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Daily Noon Briefing Highlights: Ukraine and Somalia

01 Sep 2022


Thousands of schools across Ukraine have been damaged or destroyed. (Photo credit: UNICEF)​​​​​​​

Daily Noon Briefing Highlights - 1 September 2022


The new academic year in Ukraine began today. According to the Government of Ukraine, over 40 per cent of schools started their studies online due to widespread damage to educational facilities and because learning spaces are used for other purposes including hosting internally displaced people.

As of 25 August, we and our partners have reached 260,000 children with educational services and learning materials, including repairs of learning spaces. However, this is only a fraction of what’s required as 5 million school children and educational personnel across Ukraine need support till the end of this year. Many students and teachers do not have the necessary equipment to continue learning, and thousands of teachers have fled the country in search of safety.

As of last week, we and our humanitarian partners have reached 12 million people with some form of aid including food, water, shelter, health services, and cash assistance. Over 550 partners are supporting the relief efforts compared to some 420 partners as of the end of July.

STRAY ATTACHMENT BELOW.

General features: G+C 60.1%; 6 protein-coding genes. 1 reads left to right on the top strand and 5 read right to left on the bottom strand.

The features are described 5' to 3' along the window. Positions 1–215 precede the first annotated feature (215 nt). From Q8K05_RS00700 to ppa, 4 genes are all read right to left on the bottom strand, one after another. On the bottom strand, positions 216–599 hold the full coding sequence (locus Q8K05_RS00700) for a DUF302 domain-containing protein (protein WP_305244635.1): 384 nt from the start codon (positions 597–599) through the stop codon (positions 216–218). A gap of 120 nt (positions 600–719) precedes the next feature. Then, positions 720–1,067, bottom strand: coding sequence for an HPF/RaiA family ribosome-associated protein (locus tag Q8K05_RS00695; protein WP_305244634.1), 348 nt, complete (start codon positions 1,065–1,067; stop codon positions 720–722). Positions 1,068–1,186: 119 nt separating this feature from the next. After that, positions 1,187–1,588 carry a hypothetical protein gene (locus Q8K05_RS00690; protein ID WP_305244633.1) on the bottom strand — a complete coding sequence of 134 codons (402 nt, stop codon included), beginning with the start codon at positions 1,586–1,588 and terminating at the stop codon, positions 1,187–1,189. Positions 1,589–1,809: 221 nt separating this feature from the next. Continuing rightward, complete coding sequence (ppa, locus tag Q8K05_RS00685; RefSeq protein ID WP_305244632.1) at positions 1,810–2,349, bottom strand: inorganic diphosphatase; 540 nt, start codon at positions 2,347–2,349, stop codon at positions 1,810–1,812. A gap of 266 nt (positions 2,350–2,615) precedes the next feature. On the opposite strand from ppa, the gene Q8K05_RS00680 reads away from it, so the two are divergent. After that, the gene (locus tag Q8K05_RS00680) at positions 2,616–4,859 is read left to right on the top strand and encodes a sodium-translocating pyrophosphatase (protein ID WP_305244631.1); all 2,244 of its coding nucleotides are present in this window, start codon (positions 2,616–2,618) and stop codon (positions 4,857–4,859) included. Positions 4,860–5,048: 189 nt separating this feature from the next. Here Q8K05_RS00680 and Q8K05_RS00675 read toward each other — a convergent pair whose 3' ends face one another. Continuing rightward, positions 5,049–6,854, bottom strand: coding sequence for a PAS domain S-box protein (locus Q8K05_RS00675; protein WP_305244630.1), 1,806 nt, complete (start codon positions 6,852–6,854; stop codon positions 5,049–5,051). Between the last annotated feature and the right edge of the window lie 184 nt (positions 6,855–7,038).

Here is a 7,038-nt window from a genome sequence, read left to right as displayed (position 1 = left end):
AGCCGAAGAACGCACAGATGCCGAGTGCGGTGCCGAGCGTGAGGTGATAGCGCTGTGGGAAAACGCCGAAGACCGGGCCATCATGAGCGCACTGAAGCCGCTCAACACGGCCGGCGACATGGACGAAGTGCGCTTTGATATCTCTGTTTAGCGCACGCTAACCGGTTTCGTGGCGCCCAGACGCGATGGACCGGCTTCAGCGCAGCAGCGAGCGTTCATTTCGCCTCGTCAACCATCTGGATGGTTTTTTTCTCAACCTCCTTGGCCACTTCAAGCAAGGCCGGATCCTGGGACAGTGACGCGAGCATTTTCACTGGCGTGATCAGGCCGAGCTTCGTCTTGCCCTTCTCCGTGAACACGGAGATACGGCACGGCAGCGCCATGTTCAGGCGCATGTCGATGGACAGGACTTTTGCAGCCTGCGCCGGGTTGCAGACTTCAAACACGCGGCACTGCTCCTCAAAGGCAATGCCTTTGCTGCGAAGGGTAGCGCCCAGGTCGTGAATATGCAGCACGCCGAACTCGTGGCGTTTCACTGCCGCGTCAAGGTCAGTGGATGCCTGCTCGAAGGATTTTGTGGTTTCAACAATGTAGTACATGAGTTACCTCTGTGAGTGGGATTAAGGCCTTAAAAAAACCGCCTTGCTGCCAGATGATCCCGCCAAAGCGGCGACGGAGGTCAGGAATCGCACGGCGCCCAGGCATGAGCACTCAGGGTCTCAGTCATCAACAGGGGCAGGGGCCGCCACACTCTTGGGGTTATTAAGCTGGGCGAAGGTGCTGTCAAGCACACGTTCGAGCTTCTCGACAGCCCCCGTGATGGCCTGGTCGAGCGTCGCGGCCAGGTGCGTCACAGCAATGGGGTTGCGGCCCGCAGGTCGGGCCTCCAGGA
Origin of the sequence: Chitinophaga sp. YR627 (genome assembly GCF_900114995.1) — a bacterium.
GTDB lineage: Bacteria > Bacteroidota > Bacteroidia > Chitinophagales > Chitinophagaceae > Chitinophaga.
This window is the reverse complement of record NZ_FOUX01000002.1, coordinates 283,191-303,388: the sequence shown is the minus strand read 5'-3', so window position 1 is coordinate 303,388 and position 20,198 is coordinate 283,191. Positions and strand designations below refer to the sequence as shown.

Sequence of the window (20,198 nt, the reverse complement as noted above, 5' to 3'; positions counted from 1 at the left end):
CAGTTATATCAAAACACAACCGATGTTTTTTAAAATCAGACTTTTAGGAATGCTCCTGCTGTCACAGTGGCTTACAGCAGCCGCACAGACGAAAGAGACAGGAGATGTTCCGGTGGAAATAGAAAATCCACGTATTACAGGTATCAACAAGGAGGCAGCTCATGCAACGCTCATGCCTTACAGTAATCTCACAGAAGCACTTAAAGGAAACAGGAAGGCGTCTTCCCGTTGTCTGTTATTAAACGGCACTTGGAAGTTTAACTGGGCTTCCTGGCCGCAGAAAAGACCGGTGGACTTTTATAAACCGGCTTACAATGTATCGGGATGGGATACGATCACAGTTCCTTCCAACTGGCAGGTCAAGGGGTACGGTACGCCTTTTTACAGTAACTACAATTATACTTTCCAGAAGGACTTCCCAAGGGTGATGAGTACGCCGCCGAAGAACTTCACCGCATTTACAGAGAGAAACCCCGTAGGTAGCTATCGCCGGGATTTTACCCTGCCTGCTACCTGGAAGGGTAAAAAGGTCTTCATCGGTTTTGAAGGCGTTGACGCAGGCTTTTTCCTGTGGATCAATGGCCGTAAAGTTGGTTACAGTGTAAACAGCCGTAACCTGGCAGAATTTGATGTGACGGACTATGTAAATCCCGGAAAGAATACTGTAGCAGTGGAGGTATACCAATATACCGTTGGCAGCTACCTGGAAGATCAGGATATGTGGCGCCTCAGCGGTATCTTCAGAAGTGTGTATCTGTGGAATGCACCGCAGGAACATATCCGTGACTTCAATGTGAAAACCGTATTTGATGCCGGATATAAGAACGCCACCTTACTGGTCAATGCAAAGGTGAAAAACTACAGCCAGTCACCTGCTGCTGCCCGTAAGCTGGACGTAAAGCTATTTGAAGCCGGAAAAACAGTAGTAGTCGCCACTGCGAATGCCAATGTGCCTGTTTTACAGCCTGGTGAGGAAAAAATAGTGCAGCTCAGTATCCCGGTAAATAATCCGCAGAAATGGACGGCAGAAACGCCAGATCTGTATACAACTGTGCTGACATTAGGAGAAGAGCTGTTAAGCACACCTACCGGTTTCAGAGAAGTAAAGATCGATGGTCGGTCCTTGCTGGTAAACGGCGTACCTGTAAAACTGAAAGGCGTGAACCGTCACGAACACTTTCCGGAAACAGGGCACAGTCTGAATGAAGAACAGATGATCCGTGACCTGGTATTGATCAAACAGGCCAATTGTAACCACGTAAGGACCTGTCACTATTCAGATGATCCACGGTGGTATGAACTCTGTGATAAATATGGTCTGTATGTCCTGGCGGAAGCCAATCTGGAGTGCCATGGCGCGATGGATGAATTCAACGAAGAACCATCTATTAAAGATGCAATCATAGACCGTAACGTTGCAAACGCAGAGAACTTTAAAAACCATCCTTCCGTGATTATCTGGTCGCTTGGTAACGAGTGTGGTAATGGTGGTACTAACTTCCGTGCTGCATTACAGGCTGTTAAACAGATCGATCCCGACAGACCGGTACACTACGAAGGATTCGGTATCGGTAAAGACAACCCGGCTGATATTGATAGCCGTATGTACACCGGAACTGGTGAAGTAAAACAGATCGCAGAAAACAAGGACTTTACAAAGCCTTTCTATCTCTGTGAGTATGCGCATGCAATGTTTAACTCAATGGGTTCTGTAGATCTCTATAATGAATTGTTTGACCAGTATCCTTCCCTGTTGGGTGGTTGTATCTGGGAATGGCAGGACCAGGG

Across Ukraine, almost 18 million people need humanitarian assistance and protection. As of 1 September, the revised Humanitarian Flash Appeal, covering 10 months from the onset of the war, is 57 per cent funded.  US$2.46 billion out of requested $4.29 billion has been generously committed by donors. More financial support is needed to cover life-saving needs during the harsh winter months ahead.


Under-Secretary-General for Humanitarian Affairs and Emergency Relief Coordinator Martin Griffiths has today started a mission in the Somalia.

Somalia is bracing for a fifth consecutive failed rainy season over the coming months. An estimated 1 million Somalis have been displaced by the drought, and more than 213,000 people face catastrophic food insecurity. There is an imminent risk of famine if crop and livestock production fail, food prices continue to rise, and those most in need do not get aid.

Mr. Griffiths will meet with affected communities, Government officials and partner organizations to support the urgent scale-up of the response. 

Aid groups on the ground are doing all they can to save lives and livelihoods. By the end of July, they had provided assistance to 5.3 million people.